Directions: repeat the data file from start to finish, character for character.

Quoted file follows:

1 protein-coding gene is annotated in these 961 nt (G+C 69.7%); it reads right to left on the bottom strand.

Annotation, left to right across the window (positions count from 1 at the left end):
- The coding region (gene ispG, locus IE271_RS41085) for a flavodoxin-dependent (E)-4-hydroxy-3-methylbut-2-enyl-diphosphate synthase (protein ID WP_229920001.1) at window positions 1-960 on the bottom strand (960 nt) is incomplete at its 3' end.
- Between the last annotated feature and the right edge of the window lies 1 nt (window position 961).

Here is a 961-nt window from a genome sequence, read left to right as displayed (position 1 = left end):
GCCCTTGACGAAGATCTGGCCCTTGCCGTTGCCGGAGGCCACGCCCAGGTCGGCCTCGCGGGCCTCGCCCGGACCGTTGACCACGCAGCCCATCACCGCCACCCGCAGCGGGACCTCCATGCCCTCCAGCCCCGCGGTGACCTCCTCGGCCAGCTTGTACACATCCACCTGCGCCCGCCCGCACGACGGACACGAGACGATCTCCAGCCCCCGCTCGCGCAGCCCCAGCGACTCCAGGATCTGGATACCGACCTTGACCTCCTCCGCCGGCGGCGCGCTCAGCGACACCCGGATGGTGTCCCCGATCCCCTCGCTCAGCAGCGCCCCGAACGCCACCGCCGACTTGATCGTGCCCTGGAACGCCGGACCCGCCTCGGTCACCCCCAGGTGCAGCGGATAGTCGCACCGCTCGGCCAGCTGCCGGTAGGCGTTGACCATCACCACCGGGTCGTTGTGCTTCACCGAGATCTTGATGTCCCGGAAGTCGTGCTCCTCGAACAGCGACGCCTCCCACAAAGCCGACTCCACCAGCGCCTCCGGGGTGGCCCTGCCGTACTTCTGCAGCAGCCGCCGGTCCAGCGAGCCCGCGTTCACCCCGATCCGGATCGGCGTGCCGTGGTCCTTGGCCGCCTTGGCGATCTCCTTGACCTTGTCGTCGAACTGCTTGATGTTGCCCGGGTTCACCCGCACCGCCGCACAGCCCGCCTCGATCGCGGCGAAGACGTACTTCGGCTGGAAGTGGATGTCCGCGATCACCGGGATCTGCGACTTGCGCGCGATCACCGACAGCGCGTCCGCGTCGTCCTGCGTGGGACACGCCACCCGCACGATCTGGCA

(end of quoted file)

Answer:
1 protein-coding gene is annotated in these 961 nt (G+C 69.7%); it reads right to left on the bottom strand.

Annotation, left to right across the window (positions count from 1 at the left end):
- The coding region (gene ispG, locus IE271_RS41085) for a flavodoxin-dependent (E)-4-hydroxy-3-methylbut-2-enyl-diphosphate synthase (protein ID WP_229920001.1) at window positions 1-960 on the bottom strand (960 nt) is incomplete at its 3' end.
- Between the last annotated feature and the right edge of the window lies 1 nt (window position 961).

Here is a 961-nt window from a genome sequence, read left to right as displayed (position 1 = left end):
GCCCTTGACGAAGATCTGGCCCTTGCCGTTGCCGGAGGCCACGCCCAGGTCGGCCTCGCGGGCCTCGCCCGGACCGTTGACCACGCAGCCCATCACCGCCACCCGCAGCGGGACCTCCATGCCCTCCAGCCCCGCGGTGACCTCCTCGGCCAGCTTGTACACATCCACCTGCGCCCGCCCGCACGACGGACACGAGACGATCTCCAGCCCCCGCTCGCGCAGCCCCAGCGACTCCAGGATCTGGATACCGACCTTGACCTCCTCCGCCGGCGGCGCGCTCAGCGACACCCGGATGGTGTCCCCGATCCCCTCGCTCAGCAGCGCCCCGAACGCCACCGCCGACTTGATCGTGCCCTGGAACGCCGGACCCGCCTCGGTCACCCCCAGGTGCAGCGGATAGTCGCACCGCTCGGCCAGCTGCCGGTAGGCGTTGACCATCACCACCGGGTCGTTGTGCTTCACCGAGATCTTGATGTCCCGGAAGTCGTGCTCCTCGAACAGCGACGCCTCCCACAAAGCCGACTCCACCAGCGCCTCCGGGGTGGCCCTGCCGTACTTCTGCAGCAGCCGCCGGTCCAGCGAGCCCGCGTTCACCCCGATCCGGATCGGCGTGCCGTGGTCCTTGGCCGCCTTGGCGATCTCCTTGACCTTGTCGTCGAACTGCTTGATGTTGCCCGGGTTCACCCGCACCGCCGCACAGCCCGCCTCGATCGCGGCGAAGACGTACTTCGGCTGGAAGTGGATGTCCGCGATCACCGGGATCTGCGACTTGCGCGCGATCACCGACAGCGCGTCCGCGTCGTCCTGCGTGGGACACGCCACCCGCACGATCTGGCA